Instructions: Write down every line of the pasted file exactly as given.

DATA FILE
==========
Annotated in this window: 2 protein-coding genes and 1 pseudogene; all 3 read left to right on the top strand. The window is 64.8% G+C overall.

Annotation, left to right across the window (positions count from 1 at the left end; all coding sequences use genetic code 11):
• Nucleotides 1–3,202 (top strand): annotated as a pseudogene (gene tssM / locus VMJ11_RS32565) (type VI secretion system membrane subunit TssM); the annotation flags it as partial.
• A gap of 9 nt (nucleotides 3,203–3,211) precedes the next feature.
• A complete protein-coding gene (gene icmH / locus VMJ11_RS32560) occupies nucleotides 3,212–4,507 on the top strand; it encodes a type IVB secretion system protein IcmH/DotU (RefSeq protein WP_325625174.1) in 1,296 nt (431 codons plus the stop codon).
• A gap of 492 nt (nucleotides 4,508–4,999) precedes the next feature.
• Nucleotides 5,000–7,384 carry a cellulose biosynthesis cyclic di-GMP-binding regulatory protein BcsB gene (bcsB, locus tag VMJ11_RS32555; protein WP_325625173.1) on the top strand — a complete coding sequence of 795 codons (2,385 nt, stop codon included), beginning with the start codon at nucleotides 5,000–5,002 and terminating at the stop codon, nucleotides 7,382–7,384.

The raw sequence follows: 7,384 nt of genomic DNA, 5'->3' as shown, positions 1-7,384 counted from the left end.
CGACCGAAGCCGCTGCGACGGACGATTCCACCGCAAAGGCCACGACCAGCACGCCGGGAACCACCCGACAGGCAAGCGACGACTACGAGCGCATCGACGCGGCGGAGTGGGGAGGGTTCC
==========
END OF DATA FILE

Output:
Annotated in this window: 2 protein-coding genes and 1 pseudogene; all 3 read left to right on the top strand. The window is 64.8% G+C overall.

Annotation, left to right across the window (positions count from 1 at the left end; all coding sequences use genetic code 11):
• Nucleotides 1–3,202 (top strand): annotated as a pseudogene (gene tssM / locus VMJ11_RS32565) (type VI secretion system membrane subunit TssM); the annotation flags it as partial.
• A gap of 9 nt (nucleotides 3,203–3,211) precedes the next feature.
• A complete protein-coding gene (gene icmH / locus VMJ11_RS32560) occupies nucleotides 3,212–4,507 on the top strand; it encodes a type IVB secretion system protein IcmH/DotU (RefSeq protein WP_325625174.1) in 1,296 nt (431 codons plus the stop codon).
• A gap of 492 nt (nucleotides 4,508–4,999) precedes the next feature.
• Nucleotides 5,000–7,384 carry a cellulose biosynthesis cyclic di-GMP-binding regulatory protein BcsB gene (bcsB, locus tag VMJ11_RS32555; protein WP_325625173.1) on the top strand — a complete coding sequence of 795 codons (2,385 nt, stop codon included), beginning with the start codon at nucleotides 5,000–5,002 and terminating at the stop codon, nucleotides 7,382–7,384.

The raw sequence follows: 7,384 nt of genomic DNA, 5'->3' as shown, positions 1-7,384 counted from the left end.
CGACCGAAGCCGCTGCGACGGACGATTCCACCGCAAAGGCCACGACCAGCACGCCGGGAACCACCCGACAGGCAAGCGACGACTACGAGCGCATCGACGCGGCGGAGTGGGGAGGGTTCC